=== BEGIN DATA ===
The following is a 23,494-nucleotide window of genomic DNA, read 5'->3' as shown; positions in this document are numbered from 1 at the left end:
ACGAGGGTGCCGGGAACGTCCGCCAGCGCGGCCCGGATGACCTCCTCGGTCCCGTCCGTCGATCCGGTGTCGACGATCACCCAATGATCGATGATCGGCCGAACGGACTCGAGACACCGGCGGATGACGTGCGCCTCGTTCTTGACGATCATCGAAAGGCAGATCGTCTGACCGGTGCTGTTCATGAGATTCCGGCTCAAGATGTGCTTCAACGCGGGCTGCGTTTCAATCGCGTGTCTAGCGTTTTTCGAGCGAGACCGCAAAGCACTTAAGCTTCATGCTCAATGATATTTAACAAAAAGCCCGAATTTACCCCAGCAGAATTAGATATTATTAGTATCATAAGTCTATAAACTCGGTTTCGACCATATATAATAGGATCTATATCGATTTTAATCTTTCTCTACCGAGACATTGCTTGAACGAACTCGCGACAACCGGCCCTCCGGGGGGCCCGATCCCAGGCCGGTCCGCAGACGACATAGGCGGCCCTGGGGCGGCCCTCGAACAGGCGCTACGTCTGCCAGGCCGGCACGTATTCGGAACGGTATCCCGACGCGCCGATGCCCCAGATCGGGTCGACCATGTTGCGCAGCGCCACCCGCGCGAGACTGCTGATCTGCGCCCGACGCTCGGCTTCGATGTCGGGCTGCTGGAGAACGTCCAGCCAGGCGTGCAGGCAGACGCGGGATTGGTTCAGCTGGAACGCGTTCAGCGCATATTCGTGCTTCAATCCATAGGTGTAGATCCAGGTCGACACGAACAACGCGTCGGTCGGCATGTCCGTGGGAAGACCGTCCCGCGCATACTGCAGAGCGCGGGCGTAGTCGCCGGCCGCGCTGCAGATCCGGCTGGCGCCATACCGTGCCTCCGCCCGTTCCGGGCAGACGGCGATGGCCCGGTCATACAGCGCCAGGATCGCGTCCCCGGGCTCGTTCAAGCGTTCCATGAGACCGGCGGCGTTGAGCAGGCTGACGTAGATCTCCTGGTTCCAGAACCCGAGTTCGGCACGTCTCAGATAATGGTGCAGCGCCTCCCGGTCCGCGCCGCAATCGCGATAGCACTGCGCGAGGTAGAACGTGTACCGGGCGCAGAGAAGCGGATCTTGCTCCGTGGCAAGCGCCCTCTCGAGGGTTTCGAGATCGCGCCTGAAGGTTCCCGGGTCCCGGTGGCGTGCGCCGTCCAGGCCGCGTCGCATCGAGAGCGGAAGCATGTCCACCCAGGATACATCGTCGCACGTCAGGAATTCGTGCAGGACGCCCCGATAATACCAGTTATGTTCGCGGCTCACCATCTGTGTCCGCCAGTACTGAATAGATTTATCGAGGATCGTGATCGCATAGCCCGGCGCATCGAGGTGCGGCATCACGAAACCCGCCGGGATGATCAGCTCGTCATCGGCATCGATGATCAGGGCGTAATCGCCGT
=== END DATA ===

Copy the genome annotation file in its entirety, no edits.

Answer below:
The following is a 23,494-nucleotide window of genomic DNA, read 5'->3' as shown; positions in this document are numbered from 1 at the left end:
ACGAGGGTGCCGGGAACGTCCGCCAGCGCGGCCCGGATGACCTCCTCGGTCCCGTCCGTCGATCCGGTGTCGACGATCACCCAATGATCGATGATCGGCCGAACGGACTCGAGACACCGGCGGATGACGTGCGCCTCGTTCTTGACGATCATCGAAAGGCAGATCGTCTGACCGGTGCTGTTCATGAGATTCCGGCTCAAGATGTGCTTCAACGCGGGCTGCGTTTCAATCGCGTGTCTAGCGTTTTTCGAGCGAGACCGCAAAGCACTTAAGCTTCATGCTCAATGATATTTAACAAAAAGCCCGAATTTACCCCAGCAGAATTAGATATTATTAGTATCATAAGTCTATAAACTCGGTTTCGACCATATATAATAGGATCTATATCGATTTTAATCTTTCTCTACCGAGACATTGCTTGAACGAACTCGCGACAACCGGCCCTCCGGGGGGCCCGATCCCAGGCCGGTCCGCAGACGACATAGGCGGCCCTGGGGCGGCCCTCGAACAGGCGCTACGTCTGCCAGGCCGGCACGTATTCGGAACGGTATCCCGACGCGCCGATGCCCCAGATCGGGTCGACCATGTTGCGCAGCGCCACCCGCGCGAGACTGCTGATCTGCGCCCGACGCTCGGCTTCGATGTCGGGCTGCTGGAGAACGTCCAGCCAGGCGTGCAGGCAGACGCGGGATTGGTTCAGCTGGAACGCGTTCAGCGCATATTCGTGCTTCAATCCATAGGTGTAGATCCAGGTCGACACGAACAACGCGTCGGTCGGCATGTCCGTGGGAAGACCGTCCCGCGCATACTGCAGAGCGCGGGCGTAGTCGCCGGCCGCGCTGCAGATCCGGCTGGCGCCATACCGTGCCTCCGCCCGTTCCGGGCAGACGGCGATGGCCCGGTCATACAGCGCCAGGATCGCGTCCCCGGGCTCGTTCAAGCGTTCCATGAGACCGGCGGCGTTGAGCAGGCTGACGTAGATCTCCTGGTTCCAGAACCCGAGTTCGGCACGTCTCAGATAATGGTGCAGCGCCTCCCGGTCCGCGCCGCAATCGCGATAGCACTGCGCGAGGTAGAACGTGTACCGGGCGCAGAGAAGCGGATCTTGCTCCGTGGCAAGCGCCCTCTCGAGGGTTTCGAGATCGCGCCTGAAGGTTCCCGGGTCCCGGTGGCGTGCGCCGTCCAGGCCGCGTCGCATCGAGAGCGGAAGCATGTCCACCCAGGATACATCGTCGCACGTCAGGAATTCGTGCAGGACGCCCCGATAATACCAGTTATGTTCGCGGCTCACCATCTGTGTCCGCCAGTACTGAATAGATTTATCGAGGATCGTGATCGCATAGCCCGGCGCATCGAGGTGCGGCATCACGAAACCCGCCGGGATGATCAGCTCGTCATCGGCATCGATGATCAGGGCGTAATCGCCGT